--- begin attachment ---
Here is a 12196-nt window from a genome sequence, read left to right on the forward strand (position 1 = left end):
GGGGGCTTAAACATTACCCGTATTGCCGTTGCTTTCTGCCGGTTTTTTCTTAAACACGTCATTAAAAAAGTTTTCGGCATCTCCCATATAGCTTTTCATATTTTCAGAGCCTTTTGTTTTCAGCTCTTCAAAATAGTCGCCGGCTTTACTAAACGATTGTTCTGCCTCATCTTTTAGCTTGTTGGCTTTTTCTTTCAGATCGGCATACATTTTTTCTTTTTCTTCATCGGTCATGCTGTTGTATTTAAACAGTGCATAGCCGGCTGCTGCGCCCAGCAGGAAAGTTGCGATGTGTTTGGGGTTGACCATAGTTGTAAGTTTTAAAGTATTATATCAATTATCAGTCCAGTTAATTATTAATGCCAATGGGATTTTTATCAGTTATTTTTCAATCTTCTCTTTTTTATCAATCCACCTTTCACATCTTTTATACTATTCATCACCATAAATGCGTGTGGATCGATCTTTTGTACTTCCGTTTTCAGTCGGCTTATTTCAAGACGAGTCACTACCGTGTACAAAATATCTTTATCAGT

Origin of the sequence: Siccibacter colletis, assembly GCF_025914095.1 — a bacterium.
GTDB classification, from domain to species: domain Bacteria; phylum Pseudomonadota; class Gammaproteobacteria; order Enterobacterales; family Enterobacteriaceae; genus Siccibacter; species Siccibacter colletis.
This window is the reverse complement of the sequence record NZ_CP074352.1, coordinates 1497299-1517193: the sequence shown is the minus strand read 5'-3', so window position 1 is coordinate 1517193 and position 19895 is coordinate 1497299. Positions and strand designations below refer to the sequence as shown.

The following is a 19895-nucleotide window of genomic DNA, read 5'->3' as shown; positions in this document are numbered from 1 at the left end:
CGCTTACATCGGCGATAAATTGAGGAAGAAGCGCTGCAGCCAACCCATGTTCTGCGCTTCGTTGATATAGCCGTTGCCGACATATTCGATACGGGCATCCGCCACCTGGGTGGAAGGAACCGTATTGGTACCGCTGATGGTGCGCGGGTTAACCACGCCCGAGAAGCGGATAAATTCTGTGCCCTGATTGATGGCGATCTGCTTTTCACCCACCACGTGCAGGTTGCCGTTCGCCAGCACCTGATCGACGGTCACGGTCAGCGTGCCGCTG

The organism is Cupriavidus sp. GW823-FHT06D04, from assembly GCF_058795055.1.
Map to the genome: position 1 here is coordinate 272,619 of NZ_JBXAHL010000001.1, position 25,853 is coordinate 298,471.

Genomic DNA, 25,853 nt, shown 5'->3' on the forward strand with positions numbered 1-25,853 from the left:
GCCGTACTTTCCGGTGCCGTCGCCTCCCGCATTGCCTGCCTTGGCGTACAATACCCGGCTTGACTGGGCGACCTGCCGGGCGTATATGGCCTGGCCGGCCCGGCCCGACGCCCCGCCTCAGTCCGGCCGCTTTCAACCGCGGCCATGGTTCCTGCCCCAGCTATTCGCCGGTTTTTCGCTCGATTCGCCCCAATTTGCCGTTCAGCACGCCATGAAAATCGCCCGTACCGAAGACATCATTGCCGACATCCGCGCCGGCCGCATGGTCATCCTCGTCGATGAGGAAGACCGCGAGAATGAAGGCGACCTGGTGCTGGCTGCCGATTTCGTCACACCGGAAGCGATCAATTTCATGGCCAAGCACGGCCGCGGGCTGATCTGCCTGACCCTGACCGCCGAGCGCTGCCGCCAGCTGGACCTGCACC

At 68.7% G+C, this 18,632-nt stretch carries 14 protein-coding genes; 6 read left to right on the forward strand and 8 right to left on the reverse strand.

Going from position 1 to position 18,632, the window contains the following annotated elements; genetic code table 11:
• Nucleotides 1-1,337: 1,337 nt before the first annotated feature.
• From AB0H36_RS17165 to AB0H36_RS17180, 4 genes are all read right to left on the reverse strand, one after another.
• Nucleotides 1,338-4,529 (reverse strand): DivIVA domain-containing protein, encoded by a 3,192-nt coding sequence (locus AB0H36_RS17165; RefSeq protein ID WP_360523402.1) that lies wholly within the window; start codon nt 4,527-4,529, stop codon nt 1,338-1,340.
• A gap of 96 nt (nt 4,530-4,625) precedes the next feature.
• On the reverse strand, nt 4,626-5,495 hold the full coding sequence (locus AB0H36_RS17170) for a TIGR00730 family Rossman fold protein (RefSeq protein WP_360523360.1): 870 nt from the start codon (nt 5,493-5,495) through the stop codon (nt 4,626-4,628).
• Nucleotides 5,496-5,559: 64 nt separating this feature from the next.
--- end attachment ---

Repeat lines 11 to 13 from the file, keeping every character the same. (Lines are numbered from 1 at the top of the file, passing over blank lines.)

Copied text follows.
GCCGTACTTTCCGGTGCCGTCGCCTCCCGCATTGCCTGCCTTGGCGTACAATACCCGGCTTGACTGGGCGACCTGCCGGGCGTATATGGCCTGGCCGGCCCGGCCCGACGCCCCGCCTCAGTCCGGCCGCTTTCAACCGCGGCCATGGTTCCTGCCCCAGCTATTCGCCGGTTTTTCGCTCGATTCGCCCCAATTTGCCGTTCAGCACGCCATGAAAATCGCCCGTACCGAAGACATCATTGCCGACATCCGCGCCGGCCGCATGGTCATCCTCGTCGATGAGGAAGACCGCGAGAATGAAGGCGACCTGGTGCTGGCTGCCGATTTCGTCACACCGGAAGCGATCAATTTCATGGCCAAGCACGGCCGCGGGCTGATCTGCCTGACCCTGACCGCCGAGCGCTGCCGCCAGCTGGACCTGCACC

At 68.7% G+C, this 18,632-nt stretch carries 14 protein-coding genes; 6 read left to right on the forward strand and 8 right to left on the reverse strand.

Going from position 1 to position 18,632, the window contains the following annotated elements; genetic code table 11: